Nixon announced the policy of Vietnamization, whereby the U.S. would gradually withdraw troops from Vietnam, and said he promised to eliminate the draft. Nixon initiated negotiations with the Soviet Union over arms control. The policy of détente was appealing to middle class Americans worn down by the warfare they saw in Vietnam.
Ronald Reagan's approval ratings declined during his first year, notwithstanding a temporary boost after the assassination attempt on March, but he was able to keep the conservative coalition together. How did he do it? Reagan was very good at sticking to the big picture.
In his public addresses, he continued to outline the two major themes -- anti-communism and cutting government -- that united the factions of the conservative movement.
While Reagan displayed flexibility when backing down from certain proposals that caused too much political trouble, such as reducing Social Security benefits, he was steadfast when it came to making strong statements about the dangers of communism and the need to privilege private markets over government.
He spent much of his political capital to obtain the tax cut of 1981 which reduced overall rates and symbolized his determination to diminish the role of government in public life.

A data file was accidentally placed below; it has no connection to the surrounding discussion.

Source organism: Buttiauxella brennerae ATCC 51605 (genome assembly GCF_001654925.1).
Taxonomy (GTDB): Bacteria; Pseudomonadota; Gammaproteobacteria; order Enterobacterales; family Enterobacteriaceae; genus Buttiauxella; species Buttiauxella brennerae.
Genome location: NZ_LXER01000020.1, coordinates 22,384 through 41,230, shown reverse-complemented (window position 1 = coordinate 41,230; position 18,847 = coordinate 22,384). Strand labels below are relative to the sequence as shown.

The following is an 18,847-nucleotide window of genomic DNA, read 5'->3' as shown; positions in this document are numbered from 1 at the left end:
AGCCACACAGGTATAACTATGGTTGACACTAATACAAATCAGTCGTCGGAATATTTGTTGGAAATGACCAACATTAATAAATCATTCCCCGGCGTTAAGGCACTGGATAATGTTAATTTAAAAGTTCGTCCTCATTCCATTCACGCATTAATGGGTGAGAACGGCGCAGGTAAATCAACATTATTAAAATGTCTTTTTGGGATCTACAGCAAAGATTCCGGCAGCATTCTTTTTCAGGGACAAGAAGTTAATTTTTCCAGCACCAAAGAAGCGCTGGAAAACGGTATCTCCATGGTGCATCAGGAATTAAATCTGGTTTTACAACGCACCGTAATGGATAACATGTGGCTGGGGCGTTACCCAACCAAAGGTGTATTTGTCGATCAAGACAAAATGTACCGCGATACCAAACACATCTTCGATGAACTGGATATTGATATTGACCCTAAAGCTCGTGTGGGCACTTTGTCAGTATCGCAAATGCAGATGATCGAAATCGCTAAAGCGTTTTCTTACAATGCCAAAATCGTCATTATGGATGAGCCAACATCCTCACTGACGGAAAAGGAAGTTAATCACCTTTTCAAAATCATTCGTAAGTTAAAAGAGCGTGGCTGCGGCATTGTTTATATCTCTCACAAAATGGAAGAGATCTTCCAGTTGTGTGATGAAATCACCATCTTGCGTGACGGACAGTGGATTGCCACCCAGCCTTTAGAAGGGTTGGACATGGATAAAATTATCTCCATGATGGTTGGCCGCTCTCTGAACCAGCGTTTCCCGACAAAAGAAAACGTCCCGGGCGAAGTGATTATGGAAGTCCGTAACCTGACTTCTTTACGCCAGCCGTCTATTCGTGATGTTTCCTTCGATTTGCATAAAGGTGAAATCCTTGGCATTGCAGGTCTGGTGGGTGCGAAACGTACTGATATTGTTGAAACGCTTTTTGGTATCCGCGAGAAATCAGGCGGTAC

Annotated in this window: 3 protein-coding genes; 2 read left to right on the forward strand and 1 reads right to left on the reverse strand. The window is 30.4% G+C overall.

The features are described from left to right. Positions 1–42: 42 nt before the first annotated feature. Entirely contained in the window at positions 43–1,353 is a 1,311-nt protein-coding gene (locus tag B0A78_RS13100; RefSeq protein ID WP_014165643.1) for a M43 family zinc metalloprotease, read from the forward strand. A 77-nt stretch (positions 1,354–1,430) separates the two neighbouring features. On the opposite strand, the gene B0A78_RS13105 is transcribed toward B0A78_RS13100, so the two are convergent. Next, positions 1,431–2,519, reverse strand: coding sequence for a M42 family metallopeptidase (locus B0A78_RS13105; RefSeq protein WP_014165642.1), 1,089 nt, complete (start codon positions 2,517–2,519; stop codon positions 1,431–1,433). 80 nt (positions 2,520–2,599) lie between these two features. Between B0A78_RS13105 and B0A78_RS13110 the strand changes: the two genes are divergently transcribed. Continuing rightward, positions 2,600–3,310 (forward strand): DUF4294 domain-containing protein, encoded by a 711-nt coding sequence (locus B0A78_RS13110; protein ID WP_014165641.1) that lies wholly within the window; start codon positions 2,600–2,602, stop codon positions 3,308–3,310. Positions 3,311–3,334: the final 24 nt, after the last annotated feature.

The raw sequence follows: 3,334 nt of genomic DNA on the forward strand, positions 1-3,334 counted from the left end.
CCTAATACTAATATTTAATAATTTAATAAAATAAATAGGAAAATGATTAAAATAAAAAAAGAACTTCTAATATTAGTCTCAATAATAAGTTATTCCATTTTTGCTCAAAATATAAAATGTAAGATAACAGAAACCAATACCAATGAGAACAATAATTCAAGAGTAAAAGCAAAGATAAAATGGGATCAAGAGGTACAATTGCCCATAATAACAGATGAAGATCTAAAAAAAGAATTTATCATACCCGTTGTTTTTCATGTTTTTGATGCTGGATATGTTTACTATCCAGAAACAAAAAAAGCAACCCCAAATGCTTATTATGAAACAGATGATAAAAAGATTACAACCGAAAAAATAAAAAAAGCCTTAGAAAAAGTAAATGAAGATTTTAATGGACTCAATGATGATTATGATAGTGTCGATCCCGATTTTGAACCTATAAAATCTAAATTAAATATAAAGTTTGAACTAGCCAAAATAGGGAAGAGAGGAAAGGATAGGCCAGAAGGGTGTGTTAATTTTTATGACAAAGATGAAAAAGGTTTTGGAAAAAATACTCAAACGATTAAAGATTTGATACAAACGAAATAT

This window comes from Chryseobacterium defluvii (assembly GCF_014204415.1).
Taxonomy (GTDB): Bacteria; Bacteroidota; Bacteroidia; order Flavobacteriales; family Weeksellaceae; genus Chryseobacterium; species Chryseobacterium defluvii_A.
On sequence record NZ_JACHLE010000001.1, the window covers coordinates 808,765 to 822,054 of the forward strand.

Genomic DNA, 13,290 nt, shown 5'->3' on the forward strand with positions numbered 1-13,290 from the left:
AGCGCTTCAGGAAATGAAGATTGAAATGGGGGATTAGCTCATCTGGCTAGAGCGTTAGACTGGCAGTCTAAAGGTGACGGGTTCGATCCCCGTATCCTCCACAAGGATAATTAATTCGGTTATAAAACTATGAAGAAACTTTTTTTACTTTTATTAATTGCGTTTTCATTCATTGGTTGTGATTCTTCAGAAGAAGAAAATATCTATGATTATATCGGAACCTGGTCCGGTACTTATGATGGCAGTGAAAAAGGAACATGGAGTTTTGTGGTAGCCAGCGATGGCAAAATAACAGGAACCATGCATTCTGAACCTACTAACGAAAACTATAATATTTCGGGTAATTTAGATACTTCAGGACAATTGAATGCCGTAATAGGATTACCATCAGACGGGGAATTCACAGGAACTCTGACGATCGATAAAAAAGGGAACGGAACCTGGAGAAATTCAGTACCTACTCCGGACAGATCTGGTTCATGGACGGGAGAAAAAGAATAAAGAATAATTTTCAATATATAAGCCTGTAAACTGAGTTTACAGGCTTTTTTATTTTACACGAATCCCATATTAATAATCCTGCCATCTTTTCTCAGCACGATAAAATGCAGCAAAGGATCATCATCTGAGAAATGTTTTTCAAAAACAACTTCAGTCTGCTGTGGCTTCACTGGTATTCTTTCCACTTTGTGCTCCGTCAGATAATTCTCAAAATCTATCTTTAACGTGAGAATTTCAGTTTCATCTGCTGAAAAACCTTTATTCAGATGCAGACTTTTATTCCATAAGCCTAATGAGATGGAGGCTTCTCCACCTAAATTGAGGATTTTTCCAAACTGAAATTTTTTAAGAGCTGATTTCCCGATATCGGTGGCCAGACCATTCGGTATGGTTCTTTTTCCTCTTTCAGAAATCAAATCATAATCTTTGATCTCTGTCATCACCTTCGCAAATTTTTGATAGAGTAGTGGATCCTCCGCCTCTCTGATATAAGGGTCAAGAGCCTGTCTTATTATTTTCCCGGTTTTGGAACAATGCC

Next year will certainly be rough for President Obama and he can't count on events working in his favor. His candidacy was based on the promise of change in Washington.
As a result of the fifty-state strategy, he will face a Democratic Party that includes African-Americans urban residents, suburban homeowners living in the coastal states, Hispanic immigrants, younger voters active for the first time, as well as western and southern conservatives from states and districts that were previously Republican. He faces a complex economic crisis and the continued challenge of Iraq.
The history of presidential freshmen years though offers Obama some guidance for success: taking risks on policies that will broaden his electoral coalition, finding and sticking to key themes that will hold his coalition together, and carefully selecting a handful of issues that are dramatic enough to solidify his support without triggering a destructive backlash. If he puts these pieces together, he can start moving toward a second term.
The opinions expressed in this commentary are solely those of Julian E. Zelizer.